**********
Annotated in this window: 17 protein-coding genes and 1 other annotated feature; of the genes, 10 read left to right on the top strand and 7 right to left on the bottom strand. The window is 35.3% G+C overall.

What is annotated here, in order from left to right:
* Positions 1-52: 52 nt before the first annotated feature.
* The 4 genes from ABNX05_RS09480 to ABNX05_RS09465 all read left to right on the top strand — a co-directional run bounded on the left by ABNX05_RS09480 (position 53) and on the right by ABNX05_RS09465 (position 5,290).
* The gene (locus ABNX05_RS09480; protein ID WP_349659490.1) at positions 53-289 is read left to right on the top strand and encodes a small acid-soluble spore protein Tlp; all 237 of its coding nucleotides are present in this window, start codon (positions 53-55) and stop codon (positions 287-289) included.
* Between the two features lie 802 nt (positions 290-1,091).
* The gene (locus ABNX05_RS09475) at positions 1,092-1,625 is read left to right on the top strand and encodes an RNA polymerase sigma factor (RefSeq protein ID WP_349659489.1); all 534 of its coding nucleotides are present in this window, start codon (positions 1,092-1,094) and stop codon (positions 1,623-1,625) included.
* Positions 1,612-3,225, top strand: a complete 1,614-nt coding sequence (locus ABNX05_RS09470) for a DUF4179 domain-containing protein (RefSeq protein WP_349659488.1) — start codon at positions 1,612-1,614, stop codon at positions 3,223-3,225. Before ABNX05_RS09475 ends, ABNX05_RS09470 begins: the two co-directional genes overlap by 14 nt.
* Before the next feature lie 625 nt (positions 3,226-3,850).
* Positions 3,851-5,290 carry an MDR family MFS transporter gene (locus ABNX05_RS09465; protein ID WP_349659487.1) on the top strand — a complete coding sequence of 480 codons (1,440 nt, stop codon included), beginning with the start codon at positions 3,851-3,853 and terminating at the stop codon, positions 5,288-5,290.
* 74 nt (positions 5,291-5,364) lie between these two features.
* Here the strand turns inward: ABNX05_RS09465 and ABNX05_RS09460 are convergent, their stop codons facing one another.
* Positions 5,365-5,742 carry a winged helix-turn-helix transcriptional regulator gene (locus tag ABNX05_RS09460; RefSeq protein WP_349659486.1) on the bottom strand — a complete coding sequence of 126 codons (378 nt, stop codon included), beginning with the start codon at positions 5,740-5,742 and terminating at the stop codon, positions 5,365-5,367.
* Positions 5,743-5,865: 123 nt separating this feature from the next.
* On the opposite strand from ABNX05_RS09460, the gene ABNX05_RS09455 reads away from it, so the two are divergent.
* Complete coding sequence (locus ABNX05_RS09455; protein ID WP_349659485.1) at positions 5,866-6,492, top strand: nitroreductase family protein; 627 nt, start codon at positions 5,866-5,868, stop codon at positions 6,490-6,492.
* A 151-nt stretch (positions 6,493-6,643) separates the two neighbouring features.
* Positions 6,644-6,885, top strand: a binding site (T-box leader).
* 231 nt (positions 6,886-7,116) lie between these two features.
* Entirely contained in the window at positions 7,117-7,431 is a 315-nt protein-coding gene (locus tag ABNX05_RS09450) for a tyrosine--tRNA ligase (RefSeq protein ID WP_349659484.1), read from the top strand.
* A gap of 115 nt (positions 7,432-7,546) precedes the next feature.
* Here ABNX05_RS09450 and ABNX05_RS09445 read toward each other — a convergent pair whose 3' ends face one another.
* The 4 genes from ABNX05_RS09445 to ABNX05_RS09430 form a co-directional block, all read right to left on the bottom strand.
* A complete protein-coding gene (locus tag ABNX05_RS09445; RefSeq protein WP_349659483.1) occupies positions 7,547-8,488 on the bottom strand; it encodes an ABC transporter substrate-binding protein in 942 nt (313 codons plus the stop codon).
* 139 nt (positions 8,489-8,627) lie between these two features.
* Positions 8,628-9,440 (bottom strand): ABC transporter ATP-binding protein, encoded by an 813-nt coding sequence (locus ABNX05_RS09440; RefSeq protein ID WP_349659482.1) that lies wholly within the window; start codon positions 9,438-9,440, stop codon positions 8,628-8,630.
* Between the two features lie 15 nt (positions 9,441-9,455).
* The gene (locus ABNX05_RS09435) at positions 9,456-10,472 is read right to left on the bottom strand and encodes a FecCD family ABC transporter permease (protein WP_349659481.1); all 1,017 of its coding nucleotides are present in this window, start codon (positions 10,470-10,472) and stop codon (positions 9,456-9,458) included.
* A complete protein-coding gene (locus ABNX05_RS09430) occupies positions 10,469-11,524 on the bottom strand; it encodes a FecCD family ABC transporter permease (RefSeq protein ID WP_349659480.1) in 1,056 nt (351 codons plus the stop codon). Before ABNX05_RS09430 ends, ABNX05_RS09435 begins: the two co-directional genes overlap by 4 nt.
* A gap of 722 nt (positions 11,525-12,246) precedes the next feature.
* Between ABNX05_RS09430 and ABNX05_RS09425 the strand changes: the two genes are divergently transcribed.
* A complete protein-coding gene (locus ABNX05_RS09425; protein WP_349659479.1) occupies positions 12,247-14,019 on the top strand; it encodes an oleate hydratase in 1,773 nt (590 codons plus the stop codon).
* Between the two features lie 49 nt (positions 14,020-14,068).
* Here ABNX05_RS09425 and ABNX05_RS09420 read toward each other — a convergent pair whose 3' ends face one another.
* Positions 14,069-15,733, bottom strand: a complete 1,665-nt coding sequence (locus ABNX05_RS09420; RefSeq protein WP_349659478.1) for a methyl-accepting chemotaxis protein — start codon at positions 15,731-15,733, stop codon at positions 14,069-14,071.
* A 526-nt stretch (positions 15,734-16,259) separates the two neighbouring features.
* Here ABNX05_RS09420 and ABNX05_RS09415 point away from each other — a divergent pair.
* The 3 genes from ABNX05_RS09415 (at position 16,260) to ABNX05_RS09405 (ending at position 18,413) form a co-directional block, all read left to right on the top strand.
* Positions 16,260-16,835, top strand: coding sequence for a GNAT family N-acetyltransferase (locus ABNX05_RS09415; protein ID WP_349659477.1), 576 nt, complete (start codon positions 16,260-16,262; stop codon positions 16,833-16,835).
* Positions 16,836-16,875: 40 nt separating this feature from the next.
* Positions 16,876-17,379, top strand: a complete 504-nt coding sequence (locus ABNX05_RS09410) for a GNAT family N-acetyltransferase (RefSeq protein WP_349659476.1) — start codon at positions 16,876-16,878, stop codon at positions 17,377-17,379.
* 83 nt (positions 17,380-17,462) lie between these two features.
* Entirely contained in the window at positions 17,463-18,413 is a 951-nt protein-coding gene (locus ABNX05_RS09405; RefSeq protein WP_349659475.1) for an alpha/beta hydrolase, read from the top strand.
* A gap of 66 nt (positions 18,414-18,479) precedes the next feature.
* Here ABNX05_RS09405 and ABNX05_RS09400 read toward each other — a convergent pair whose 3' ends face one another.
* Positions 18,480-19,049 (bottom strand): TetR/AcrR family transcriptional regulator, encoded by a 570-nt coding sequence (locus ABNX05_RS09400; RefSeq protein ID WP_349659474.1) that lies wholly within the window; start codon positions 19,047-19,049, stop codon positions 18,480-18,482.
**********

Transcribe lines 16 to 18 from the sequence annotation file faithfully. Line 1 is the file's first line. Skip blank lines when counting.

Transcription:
* Complete coding sequence (locus ABNX05_RS09455; protein ID WP_349659485.1) at positions 5,866-6,492, top strand: nitroreductase family protein; 627 nt, start codon at positions 5,866-5,868, stop codon at positions 6,490-6,492.
* A 151-nt stretch (positions 6,493-6,643) separates the two neighbouring features.
* Positions 6,644-6,885, top strand: a binding site (T-box leader).